Even though the legislative session ends on Wednesday, Roy said it won't be brought up because the debate will take up too much time.

Sen. Andrew McDonald, D-Stamford, was surprised by the bill's demise. The legislation has been supported by the Attorney General and the Department of Environmental Protection. The DEP will be hosting an exotic animal amnesty day in July to persuade residents to turn in their illegal and legal exotic pets.

"The legislation is extraordinarily important and I understand that there were concerns expressed by some legislators, but there's certainly no excuse for not coming up with a reasonable compromise that would assure the safety of the people of our state," McDonald said.

Besides the Commerford dispute, the legislation also faced challenges from lawmakers who wanted to propose various amendments, such as grandfathering existing exotic animals to legalizing bow hunting on Sundays.
This bill H.B. No. 6552 (RAISED) ENVIRONMENT. AN ACT BANNING THE POSSESSION OF POTENTIALLY DANGEROUS ANIMALS AND THE IMPORTATION, POSSESSION AND LIBERATION OF WILD ANIMALS. Title changed from 'AN ACT BANNING THE SALE OR USE OF COMPUTER SOFTWARE OR SERVICES TO REMOTELY OPERATE WEAPONS TO HUNT ANIMALS OR BIRDS'. CCS opposed the "Computer Hunting" and supported the "Dangerous Animals" bill. Of the 14 amendments, the first two applied to the bill. When it was reported the Senate refused to debate S.B. No. 650 AN ACT CONCERNING THE CREATION OF A TRUST FOR THE CARE OF AN ANIMAL. which had S.B. No. 994 AN ACT CONCERNING LEGHOLD TRAPS attached as an amendment, after the bill failed in Judiciary Committee, the Leghold Trap Amendment was then proposed on the Dangerous Animals bill in the House. Both House and Senate Amendments were sponsored by the Chairmen of Environment Committee REP. ROY, 119th Dist. & SEN. MEYER, 12th Dist. The amendment on the Dangerous Animals bill, we felt, was a direct affront to DEP by placing an amendment which DEP opposed on a bill DEP wrote and supported. This amendment, we believe, effectively killed the "Dangerous Animals" bill when it was proposed. Pro-sportsmen legislators then responded by submitting amendments on Sunday Hunting. Then the anti-hunting frivolous amendments began (extracted from separate amendments): the arrow shall be labeled with the hunter's name and license number.; (a) (1) No person shall carry a pistol, revolver, machine gun, shotgun, rifle or other firearm, which is loaded and from which a shot may be discharged, upon his person (A) while under the influence of intoxicating liquor or any drug, or both, or (B) while the ratio of alcohol in the blood of such person is [ten-hundredths] three-hundredths of one per cent or more of alcohol, by weight. ;  (c) A person hunting on private property pursuant to subsection (b) of this section shall ensure that any arrow such person shoots from a bow with a draw weight of not less than forty pounds does not leave such private property.;  and A person hunting on private property pursuant to this subsection shall obtain the written consent of the owner of such private property, or of such owner's authorized agent and from the owners of all private property within a five-mile radius of the property such person intends to hunt on, or from such owners' authorized agents. – All submitted by REP. HORNISH, 62nd Dist. These same amendments with more co-sponsors are also proposed on H.B. No. 6553 AN ACT CONCERNING SUNDAY HUNTING.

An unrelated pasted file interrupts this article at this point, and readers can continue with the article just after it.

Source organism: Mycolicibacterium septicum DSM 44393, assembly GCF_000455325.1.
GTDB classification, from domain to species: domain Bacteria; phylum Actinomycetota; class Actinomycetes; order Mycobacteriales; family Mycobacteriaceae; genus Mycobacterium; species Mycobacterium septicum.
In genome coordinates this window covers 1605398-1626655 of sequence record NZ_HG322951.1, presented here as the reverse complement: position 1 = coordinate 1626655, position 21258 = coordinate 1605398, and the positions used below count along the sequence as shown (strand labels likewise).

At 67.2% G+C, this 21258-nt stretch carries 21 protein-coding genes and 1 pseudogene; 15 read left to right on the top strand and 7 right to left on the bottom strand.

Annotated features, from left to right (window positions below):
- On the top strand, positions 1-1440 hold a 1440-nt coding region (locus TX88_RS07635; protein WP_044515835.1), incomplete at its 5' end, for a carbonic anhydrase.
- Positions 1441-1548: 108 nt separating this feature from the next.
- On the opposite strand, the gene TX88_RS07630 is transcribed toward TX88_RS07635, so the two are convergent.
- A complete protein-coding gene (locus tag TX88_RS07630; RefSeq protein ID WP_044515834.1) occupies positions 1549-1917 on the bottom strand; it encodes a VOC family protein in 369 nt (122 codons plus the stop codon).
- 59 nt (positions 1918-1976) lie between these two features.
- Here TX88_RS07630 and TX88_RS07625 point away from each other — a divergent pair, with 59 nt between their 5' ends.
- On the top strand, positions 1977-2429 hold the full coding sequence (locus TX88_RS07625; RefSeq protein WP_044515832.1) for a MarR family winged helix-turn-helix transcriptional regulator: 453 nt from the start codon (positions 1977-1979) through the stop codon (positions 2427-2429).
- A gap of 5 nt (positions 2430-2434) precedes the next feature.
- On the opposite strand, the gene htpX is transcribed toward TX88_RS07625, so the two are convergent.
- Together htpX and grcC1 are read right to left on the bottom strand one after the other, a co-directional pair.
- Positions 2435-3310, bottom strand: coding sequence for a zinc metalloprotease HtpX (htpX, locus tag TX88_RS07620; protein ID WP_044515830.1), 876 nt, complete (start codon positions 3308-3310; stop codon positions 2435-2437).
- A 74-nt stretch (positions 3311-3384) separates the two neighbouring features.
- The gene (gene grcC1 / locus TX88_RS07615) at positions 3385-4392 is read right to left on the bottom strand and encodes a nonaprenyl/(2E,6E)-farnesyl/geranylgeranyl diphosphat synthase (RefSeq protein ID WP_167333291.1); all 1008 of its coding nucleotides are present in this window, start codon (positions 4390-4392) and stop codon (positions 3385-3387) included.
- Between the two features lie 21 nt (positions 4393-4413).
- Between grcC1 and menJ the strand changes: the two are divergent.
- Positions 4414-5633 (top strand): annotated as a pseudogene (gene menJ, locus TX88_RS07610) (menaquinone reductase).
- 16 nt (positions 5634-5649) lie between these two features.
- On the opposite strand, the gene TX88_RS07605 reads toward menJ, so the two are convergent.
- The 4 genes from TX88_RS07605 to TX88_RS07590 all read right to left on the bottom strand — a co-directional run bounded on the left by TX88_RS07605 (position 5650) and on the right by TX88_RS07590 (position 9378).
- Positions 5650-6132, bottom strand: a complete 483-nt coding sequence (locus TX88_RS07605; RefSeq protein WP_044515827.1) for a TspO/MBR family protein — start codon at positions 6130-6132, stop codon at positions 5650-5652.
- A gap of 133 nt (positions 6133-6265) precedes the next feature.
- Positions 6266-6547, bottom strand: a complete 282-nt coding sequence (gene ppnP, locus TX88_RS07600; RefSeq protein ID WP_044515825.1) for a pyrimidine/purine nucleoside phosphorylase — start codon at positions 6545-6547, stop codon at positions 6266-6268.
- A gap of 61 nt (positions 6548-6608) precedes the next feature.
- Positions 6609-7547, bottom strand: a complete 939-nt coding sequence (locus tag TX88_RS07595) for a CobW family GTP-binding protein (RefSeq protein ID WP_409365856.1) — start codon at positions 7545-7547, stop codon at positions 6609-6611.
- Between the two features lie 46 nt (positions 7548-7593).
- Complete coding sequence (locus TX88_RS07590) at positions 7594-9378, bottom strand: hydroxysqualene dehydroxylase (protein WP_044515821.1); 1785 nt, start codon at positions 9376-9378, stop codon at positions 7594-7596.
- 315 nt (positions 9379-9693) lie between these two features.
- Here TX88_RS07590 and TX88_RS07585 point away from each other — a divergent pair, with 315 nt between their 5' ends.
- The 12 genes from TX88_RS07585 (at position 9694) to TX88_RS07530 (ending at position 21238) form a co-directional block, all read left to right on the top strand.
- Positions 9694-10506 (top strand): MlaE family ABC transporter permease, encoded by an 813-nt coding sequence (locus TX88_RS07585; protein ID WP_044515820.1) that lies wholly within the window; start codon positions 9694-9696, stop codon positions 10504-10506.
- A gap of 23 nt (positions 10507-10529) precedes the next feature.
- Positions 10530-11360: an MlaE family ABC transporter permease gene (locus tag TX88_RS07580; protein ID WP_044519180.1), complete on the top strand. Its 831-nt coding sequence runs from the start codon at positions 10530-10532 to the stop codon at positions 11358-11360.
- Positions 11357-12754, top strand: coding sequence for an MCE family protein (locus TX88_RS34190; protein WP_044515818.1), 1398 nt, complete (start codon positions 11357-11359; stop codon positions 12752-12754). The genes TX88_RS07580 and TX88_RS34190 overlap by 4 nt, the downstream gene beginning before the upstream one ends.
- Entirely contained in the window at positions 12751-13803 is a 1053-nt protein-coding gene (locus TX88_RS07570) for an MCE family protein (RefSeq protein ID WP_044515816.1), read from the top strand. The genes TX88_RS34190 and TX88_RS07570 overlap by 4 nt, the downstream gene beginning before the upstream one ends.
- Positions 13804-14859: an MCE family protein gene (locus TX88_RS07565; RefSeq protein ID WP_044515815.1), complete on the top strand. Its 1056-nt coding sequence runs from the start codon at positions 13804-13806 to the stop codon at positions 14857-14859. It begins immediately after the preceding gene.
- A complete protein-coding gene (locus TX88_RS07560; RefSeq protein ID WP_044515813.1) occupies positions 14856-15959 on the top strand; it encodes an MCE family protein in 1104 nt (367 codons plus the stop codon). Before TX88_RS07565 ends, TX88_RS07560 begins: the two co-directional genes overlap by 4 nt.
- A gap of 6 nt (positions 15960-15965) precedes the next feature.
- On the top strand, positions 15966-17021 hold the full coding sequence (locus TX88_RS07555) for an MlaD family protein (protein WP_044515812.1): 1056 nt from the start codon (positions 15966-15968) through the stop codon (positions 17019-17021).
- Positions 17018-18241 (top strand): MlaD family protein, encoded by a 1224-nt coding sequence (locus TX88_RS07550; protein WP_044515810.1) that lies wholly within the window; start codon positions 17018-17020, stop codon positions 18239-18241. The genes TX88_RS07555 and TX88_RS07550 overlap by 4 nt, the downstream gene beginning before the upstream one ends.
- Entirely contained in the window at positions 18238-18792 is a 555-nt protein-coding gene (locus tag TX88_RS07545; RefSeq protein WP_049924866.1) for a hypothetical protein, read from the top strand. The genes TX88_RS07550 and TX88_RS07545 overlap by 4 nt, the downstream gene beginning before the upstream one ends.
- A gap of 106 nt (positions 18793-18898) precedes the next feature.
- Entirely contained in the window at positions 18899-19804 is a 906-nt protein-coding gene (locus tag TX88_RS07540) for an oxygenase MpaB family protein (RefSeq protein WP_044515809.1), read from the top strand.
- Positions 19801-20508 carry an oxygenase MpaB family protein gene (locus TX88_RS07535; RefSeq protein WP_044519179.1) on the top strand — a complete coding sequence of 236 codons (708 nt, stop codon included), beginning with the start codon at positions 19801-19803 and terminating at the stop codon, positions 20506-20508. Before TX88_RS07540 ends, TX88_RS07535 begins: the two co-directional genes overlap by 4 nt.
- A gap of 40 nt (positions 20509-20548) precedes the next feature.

The Senate bill was passed without the Trapping amendments, and we agree with Rep. Roy that the "Dangerous Animals" bill will not be addressed. The same can probably be said for the Sunday Hunting bill for the same reasons. However, we will continue to be watchful. Your communications helped tremendously to defeat this and other bills.
Remember, Nothing is ever Dead until the end of the session.
The session ends this Wednesday, June 3, at midnight.

Alan A. Huot, President
Wildlife Control Supplies

P.O. Box 538
East Granby, CT 06026
860-844-0101   860-413-9831 (FAX)
"Products for Professionals"